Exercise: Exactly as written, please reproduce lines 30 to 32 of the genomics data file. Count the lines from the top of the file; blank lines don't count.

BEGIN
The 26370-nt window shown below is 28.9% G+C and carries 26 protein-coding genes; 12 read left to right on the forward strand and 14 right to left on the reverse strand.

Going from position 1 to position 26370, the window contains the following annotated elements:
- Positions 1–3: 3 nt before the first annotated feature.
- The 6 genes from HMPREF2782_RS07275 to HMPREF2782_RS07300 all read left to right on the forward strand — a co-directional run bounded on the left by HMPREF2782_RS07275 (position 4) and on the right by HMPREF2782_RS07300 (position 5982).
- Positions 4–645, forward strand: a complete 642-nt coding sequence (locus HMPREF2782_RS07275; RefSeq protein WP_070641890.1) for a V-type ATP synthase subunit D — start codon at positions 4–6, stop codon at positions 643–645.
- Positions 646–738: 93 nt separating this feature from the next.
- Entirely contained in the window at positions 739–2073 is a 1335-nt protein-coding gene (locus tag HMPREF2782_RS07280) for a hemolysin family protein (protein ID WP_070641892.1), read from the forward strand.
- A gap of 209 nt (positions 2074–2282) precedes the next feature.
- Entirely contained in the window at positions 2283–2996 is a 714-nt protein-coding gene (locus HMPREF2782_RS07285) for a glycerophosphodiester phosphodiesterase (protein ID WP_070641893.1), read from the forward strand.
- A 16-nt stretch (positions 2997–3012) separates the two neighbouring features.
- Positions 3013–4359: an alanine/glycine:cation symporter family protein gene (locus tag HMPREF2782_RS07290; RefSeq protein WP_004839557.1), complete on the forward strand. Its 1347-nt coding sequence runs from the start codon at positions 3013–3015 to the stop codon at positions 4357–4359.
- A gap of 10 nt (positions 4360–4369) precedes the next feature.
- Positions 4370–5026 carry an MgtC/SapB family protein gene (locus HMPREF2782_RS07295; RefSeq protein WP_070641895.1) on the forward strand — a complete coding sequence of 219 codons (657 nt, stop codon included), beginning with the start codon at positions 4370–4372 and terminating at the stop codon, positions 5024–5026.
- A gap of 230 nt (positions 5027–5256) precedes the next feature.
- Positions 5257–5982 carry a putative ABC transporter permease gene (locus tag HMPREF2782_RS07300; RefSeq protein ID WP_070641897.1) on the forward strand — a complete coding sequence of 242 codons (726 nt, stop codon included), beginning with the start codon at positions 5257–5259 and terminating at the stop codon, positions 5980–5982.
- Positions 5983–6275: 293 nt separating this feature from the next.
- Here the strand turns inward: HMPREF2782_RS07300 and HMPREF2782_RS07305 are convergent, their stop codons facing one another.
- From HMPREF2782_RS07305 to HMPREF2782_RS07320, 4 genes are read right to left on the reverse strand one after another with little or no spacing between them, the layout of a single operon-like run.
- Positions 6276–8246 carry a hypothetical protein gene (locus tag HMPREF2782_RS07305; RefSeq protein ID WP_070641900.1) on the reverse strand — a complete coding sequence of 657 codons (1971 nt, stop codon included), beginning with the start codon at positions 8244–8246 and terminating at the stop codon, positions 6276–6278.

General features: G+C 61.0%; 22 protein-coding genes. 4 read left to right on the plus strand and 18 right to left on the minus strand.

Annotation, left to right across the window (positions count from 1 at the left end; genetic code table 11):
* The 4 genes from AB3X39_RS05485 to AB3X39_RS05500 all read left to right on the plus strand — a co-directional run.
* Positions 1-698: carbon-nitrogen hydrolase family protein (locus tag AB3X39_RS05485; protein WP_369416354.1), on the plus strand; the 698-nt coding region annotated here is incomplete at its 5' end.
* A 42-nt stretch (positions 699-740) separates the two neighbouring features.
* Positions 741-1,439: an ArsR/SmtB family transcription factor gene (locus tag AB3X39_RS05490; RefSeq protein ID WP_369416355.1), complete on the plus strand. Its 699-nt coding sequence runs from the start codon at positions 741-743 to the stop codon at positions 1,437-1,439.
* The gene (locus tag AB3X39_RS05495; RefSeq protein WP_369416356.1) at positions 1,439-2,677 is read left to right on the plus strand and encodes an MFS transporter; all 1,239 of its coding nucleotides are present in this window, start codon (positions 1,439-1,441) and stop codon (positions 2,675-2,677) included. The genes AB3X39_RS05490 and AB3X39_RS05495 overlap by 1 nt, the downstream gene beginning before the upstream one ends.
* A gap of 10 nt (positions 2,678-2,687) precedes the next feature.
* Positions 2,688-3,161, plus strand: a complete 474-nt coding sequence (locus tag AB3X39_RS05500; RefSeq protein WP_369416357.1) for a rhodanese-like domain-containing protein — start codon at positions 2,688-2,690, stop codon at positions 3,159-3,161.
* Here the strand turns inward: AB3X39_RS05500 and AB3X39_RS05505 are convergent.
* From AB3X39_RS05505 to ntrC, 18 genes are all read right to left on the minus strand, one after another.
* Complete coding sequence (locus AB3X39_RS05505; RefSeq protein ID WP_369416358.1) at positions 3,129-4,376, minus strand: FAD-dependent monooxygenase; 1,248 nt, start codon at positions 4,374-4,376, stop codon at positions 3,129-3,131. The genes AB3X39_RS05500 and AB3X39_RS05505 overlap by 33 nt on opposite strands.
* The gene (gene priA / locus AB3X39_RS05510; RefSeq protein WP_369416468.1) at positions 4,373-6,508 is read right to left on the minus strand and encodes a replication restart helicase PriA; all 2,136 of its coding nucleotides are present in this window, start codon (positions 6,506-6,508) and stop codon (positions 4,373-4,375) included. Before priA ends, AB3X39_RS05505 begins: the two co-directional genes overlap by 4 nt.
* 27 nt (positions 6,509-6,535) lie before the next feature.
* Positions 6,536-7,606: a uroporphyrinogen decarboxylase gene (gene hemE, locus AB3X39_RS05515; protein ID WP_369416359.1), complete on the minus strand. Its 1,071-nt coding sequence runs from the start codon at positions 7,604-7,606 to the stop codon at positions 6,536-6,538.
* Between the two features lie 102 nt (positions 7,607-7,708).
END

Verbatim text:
* From AB3X39_RS05505 to ntrC, 18 genes are all read right to left on the minus strand, one after another.
* Complete coding sequence (locus AB3X39_RS05505; RefSeq protein ID WP_369416358.1) at positions 3,129-4,376, minus strand: FAD-dependent monooxygenase; 1,248 nt, start codon at positions 4,374-4,376, stop codon at positions 3,129-3,131. The genes AB3X39_RS05500 and AB3X39_RS05505 overlap by 33 nt on opposite strands.
* The gene (gene priA / locus AB3X39_RS05510; RefSeq protein WP_369416468.1) at positions 4,373-6,508 is read right to left on the minus strand and encodes a replication restart helicase PriA; all 2,136 of its coding nucleotides are present in this window, start codon (positions 6,506-6,508) and stop codon (positions 4,373-4,375) included. Before priA ends, AB3X39_RS05505 begins: the two co-directional genes overlap by 4 nt.